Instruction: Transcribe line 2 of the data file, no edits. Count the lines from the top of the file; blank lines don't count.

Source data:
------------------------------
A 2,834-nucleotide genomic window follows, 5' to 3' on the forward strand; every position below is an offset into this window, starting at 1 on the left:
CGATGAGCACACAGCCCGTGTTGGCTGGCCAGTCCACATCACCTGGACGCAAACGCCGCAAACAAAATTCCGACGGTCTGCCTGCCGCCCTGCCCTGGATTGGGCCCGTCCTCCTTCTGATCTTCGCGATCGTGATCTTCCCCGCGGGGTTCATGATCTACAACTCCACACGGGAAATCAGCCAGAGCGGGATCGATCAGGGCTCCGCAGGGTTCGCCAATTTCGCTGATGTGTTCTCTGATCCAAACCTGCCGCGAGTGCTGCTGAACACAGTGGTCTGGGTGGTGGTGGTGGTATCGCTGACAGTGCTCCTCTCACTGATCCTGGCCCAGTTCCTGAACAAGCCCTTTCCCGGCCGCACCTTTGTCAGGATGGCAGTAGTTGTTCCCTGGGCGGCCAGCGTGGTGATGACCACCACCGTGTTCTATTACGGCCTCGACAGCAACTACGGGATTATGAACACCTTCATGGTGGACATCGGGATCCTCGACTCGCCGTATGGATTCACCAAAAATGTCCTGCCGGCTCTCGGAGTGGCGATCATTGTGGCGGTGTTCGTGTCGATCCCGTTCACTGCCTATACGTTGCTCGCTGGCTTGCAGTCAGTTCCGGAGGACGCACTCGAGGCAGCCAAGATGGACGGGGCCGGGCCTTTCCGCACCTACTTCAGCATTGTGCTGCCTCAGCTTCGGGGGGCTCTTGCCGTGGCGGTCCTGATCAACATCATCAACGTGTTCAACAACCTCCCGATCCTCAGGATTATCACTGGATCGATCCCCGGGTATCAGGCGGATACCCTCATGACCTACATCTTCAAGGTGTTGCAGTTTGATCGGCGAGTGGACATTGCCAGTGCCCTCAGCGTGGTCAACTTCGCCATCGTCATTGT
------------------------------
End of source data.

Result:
CGATGAGCACACAGCCCGTGTTGGCTGGCCAGTCCACATCACCTGGACGCAAACGCCGCAAACAAAATTCCGACGGTCTGCCTGCCGCCCTGCCCTGGATTGGGCCCGTCCTCCTTCTGATCTTCGCGATCGTGATCTTCCCCGCGGGGTTCATGATCTACAACTCCACACGGGAAATCAGCCAGAGCGGGATCGATCAGGGCTCCGCAGGGTTCGCCAATTTCGCTGATGTGTTCTCTGATCCAAACCTGCCGCGAGTGCTGCTGAACACAGTGGTCTGGGTGGTGGTGGTGGTATCGCTGACAGTGCTCCTCTCACTGATCCTGGCCCAGTTCCTGAACAAGCCCTTTCCCGGCCGCACCTTTGTCAGGATGGCAGTAGTTGTTCCCTGGGCGGCCAGCGTGGTGATGACCACCACCGTGTTCTATTACGGCCTCGACAGCAACTACGGGATTATGAACACCTTCATGGTGGACATCGGGATCCTCGACTCGCCGTATGGATTCACCAAAAATGTCCTGCCGGCTCTCGGAGTGGCGATCATTGTGGCGGTGTTCGTGTCGATCCCGTTCACTGCCTATACGTTGCTCGCTGGCTTGCAGTCAGTTCCGGAGGACGCACTCGAGGCAGCCAAGATGGACGGGGCCGGGCCTTTCCGCACCTACTTCAGCATTGTGCTGCCTCAGCTTCGGGGGGCTCTTGCCGTGGCGGTCCTGATCAACATCATCAACGTGTTCAACAACCTCCCGATCCTCAGGATTATCACTGGATCGATCCCCGGGTATCAGGCGGATACCCTCATGACCTACATCTTCAAGGTGTTGCAGTTTGATCGGCGAGTGGACATTGCCAGTGCCCTCAGCGTGGTCAACTTCGCCATCGTCATTGT